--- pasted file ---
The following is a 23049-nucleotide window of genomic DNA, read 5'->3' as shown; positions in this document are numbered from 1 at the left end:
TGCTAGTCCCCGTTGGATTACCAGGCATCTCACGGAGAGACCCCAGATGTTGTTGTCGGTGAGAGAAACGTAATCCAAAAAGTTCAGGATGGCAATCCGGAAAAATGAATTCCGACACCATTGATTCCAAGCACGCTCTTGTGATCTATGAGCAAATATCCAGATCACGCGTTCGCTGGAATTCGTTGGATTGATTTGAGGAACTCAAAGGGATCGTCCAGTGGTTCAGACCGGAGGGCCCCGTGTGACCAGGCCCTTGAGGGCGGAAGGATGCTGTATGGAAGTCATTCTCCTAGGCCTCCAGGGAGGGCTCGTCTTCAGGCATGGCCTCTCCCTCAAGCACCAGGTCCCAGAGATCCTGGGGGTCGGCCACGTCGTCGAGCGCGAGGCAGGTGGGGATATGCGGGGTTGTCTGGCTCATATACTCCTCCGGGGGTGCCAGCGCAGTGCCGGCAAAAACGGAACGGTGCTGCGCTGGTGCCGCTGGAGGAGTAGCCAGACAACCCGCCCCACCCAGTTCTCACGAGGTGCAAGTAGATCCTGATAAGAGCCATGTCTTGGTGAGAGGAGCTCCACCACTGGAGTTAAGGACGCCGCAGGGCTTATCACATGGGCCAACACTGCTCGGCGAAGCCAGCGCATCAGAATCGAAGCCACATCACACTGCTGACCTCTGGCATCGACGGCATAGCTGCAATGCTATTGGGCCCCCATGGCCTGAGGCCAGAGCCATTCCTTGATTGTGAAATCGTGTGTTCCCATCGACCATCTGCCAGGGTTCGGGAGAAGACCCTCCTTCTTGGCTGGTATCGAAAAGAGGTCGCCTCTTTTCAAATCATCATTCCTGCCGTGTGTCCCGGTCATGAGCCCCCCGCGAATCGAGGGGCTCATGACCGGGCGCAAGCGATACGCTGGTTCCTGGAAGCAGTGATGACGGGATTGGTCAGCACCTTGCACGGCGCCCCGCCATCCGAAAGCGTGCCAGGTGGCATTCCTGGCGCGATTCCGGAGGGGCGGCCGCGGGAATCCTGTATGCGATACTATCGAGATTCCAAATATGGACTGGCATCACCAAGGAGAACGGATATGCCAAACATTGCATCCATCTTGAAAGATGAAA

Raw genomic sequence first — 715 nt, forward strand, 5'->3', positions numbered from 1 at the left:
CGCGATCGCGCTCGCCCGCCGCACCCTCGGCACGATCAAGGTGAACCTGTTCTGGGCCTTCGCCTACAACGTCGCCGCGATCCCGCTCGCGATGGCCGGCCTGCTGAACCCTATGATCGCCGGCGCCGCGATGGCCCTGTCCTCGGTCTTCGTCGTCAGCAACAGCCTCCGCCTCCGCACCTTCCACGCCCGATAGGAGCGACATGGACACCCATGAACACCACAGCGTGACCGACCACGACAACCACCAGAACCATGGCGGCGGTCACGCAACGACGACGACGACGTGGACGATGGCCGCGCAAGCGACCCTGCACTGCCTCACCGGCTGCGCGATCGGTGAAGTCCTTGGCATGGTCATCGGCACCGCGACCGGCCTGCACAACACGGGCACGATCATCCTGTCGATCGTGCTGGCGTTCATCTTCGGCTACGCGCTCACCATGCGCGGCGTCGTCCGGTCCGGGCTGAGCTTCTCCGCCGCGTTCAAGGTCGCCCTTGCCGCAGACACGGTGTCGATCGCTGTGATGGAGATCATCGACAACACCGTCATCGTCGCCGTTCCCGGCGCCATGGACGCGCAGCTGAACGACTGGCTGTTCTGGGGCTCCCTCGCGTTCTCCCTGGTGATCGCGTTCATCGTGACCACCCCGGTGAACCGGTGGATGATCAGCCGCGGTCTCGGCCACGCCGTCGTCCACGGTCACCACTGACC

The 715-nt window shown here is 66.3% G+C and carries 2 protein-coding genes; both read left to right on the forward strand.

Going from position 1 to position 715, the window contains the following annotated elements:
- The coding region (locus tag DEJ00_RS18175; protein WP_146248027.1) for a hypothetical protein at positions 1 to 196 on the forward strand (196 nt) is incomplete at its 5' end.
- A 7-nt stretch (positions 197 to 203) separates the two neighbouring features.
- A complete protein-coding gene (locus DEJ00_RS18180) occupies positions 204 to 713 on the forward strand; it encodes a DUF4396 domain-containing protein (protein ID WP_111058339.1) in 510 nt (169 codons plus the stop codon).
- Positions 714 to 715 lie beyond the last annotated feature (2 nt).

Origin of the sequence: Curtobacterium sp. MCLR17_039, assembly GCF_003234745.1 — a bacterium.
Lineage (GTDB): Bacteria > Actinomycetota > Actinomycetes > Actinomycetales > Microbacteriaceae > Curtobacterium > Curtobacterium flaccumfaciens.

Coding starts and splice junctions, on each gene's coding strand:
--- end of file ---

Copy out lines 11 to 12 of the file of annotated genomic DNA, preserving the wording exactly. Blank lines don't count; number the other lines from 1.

Origin of the sequence: Curtobacterium sp. MCLR17_039, assembly GCF_003234745.1 — a bacterium.
Lineage (GTDB): Bacteria > Actinomycetota > Actinomycetes > Actinomycetales > Microbacteriaceae > Curtobacterium > Curtobacterium flaccumfaciens.